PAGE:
However, I am constantly meddling with the authority of this Presence: arguing and negotiating, ignoring and placating, lying and withholding. In essence, I spend a lot of time pulling on the threads of our contract and it’s only by sheer grace that I have not torn the thing to pieces.

And because I know these things about myself, I must often regroup, reconnect, recommit myself to that deal I made over thirty years ago. It’s shameful really, but true. Thanks be to God, there’s been a contingency plan for every misstep I have made.

path crookedToday, I was walking a path I have walked many times but for the first time, I was walking it in reverse. I assume it’s for this reason I had never noticed that moment in the path where it looked like it came to a dead end. It was just a sharp right turn, but as I approached it, my brain didn’t compute that logic. Instead, I stopped in my tracks, pondering how it could be that the path would end. I hadn’t really reached that point yet, but I stopped anyway, thinking I might have to turn back. How often have I done this in life? How often have I assumed something was at the end, when the way was still there, I just couldn’t see it. The calm of knowing and trusting in that “other way,” comes from within, comes from the Presence of the Holy Spirit, who is more than willing to direct me. It is in this way, that I understood my foolishness yet again.

And it is in this small lesson that I remind myself to trust my God and the Holy Spirit yet again.

Read Full Post »

tardisFor those of you who have never watched Dr. Who (is that possible after all these years?), the Tardis is a time machine/spacecraft that looks like an old British police box. One of the coolest things about the Tardis is that defies dimensionality: when you enter it, it is huge on the inside, despite its appearance on the outside. And so I imagine the “new heaven and new earth” in the book of Revelation.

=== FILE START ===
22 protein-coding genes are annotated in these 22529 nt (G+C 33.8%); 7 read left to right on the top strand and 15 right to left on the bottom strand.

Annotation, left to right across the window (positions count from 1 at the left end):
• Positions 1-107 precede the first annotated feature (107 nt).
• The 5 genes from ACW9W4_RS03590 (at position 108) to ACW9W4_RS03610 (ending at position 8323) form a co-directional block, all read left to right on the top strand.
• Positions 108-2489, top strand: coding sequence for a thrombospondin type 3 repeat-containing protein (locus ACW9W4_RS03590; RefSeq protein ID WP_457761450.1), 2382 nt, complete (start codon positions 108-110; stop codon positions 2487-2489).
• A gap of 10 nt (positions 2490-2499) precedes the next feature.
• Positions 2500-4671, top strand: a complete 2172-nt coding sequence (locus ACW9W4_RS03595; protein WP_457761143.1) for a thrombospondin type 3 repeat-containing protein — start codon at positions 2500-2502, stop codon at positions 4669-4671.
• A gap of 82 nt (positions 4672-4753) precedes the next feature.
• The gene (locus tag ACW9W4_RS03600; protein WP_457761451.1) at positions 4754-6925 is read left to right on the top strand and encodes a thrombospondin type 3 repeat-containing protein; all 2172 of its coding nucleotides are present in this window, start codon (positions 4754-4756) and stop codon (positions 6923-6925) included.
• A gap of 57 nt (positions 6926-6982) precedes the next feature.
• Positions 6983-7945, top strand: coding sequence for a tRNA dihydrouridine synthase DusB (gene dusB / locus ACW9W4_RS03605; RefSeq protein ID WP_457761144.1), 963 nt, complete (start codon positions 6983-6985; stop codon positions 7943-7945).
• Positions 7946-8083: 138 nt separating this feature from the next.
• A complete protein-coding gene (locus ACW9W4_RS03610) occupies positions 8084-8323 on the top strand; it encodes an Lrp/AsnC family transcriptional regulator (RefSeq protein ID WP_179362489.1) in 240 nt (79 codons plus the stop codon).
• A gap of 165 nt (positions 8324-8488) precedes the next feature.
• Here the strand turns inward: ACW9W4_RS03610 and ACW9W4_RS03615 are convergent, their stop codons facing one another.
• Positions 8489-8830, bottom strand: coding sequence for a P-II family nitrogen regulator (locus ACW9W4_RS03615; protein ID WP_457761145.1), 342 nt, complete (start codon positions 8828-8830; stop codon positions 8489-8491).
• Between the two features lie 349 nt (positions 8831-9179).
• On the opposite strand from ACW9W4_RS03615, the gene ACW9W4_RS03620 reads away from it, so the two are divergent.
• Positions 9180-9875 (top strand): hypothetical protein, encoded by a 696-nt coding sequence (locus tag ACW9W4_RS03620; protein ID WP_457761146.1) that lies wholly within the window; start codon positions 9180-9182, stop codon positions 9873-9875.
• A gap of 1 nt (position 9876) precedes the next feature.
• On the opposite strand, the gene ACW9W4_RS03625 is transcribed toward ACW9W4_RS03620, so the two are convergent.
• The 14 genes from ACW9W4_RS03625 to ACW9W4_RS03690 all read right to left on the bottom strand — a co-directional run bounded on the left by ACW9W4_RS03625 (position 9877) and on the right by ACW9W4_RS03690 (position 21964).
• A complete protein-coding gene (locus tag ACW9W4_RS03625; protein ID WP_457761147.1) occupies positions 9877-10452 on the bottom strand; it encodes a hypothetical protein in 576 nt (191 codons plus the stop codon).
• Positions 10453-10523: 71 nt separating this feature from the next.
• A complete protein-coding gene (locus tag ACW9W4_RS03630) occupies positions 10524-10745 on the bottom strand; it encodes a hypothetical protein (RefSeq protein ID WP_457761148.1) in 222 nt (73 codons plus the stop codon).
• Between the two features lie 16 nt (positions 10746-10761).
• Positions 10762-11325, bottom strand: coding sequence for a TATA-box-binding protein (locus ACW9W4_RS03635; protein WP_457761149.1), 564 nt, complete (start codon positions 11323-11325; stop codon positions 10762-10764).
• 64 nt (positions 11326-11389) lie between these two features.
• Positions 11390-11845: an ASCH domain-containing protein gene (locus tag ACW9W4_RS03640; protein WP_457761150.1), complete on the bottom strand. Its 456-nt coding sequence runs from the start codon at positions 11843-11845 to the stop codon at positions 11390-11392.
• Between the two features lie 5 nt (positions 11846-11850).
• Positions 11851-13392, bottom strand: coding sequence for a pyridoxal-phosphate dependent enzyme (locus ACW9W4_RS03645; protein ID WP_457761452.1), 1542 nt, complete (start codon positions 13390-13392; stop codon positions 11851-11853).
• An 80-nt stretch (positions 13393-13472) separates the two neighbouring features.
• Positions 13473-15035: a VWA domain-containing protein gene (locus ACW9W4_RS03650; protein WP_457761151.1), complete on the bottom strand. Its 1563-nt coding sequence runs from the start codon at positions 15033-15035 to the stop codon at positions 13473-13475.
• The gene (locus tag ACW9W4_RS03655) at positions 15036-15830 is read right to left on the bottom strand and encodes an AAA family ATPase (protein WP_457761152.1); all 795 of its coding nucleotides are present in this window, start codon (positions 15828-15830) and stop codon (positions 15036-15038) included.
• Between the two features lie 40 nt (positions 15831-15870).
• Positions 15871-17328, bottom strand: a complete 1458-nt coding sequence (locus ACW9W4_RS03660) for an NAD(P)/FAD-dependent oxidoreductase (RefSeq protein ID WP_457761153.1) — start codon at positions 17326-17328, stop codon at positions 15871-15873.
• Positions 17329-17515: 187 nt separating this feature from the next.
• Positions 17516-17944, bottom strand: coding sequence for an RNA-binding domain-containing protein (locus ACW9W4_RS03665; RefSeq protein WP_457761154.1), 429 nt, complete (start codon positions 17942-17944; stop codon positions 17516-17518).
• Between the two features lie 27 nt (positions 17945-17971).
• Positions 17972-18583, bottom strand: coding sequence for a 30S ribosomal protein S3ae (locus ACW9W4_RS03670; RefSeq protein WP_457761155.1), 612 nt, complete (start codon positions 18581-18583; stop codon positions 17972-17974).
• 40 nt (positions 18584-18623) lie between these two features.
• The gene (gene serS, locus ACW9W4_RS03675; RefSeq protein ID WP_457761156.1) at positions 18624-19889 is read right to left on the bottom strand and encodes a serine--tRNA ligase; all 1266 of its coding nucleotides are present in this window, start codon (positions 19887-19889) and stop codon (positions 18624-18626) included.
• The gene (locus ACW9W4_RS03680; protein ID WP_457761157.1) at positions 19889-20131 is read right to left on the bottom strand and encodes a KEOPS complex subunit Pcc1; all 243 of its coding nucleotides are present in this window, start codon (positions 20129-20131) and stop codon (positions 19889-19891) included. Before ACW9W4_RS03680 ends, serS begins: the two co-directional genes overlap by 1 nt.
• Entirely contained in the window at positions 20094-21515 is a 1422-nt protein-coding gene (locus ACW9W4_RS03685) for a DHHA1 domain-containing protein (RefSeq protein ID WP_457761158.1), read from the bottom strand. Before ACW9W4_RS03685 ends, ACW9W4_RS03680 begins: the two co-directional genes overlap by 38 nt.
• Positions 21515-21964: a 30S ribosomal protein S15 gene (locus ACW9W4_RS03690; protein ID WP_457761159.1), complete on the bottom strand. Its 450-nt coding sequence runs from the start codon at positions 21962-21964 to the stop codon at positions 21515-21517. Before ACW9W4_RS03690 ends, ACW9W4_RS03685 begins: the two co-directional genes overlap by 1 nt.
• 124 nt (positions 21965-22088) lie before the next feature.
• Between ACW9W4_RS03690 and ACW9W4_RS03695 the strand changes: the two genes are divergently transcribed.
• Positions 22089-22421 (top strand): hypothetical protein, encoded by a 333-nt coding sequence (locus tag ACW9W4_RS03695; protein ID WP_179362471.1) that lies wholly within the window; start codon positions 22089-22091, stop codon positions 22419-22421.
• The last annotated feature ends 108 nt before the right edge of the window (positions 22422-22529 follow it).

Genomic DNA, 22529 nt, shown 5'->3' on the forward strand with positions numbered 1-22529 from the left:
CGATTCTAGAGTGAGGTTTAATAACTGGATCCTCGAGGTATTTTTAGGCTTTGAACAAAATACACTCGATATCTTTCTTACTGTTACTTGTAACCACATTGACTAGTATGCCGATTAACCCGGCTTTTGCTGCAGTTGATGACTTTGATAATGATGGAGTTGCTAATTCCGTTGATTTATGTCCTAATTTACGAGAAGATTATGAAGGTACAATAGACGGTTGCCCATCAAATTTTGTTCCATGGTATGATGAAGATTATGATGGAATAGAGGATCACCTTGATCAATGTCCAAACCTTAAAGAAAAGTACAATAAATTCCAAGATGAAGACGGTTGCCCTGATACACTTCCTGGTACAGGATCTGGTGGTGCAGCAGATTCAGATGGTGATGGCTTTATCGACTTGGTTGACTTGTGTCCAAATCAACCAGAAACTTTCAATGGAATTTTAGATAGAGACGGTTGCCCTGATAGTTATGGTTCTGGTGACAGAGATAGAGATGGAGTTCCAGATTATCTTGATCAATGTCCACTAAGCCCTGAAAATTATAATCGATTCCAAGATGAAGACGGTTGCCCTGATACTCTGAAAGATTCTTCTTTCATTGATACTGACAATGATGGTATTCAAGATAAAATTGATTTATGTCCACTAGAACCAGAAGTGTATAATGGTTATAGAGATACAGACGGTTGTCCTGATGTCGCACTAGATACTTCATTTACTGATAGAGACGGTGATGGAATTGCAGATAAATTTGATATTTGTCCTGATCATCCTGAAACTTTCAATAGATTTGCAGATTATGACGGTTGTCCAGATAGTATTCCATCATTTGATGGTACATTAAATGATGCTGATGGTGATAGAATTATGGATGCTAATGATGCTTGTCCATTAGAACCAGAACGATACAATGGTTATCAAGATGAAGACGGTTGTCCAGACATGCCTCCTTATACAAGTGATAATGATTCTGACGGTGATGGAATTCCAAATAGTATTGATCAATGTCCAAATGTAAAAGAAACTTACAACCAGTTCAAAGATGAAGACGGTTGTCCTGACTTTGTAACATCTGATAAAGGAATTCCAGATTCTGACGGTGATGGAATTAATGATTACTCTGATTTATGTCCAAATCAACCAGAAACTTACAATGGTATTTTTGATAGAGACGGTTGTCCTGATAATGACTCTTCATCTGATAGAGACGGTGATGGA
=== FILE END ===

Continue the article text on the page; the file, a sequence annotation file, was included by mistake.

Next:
I looked again and could hardly believe my eyes. Everything above me was new. Everything below me was new. Everything around me was new because the heaven and earth that had been passed away, and the sea was gone, completely. . . .A Voice said: See, the home of God is with His people. He will live among them; They will be His people,And God Himself will be with them. [Revelation 21: 1, 3, the Voice translation]

You see, somehow it made sense to me all at once today. We keep wanting to imagine all of this externally, the clouds rolling away and a gigantic new Jerusalemcube (New Jerusalem) coming in from outer space (based on some other descriptive passages). But I saw something else; I “saw” the expansion of all that is within me becoming this new home. I saw the kingdom within and saw that all is possible because it’s a world where there are no dimensions at all. It’s Human new: it’s Human with God, in God, and vice versa. It is God’s home.

And we will know God then in a way we cannot know God today. We will be changed.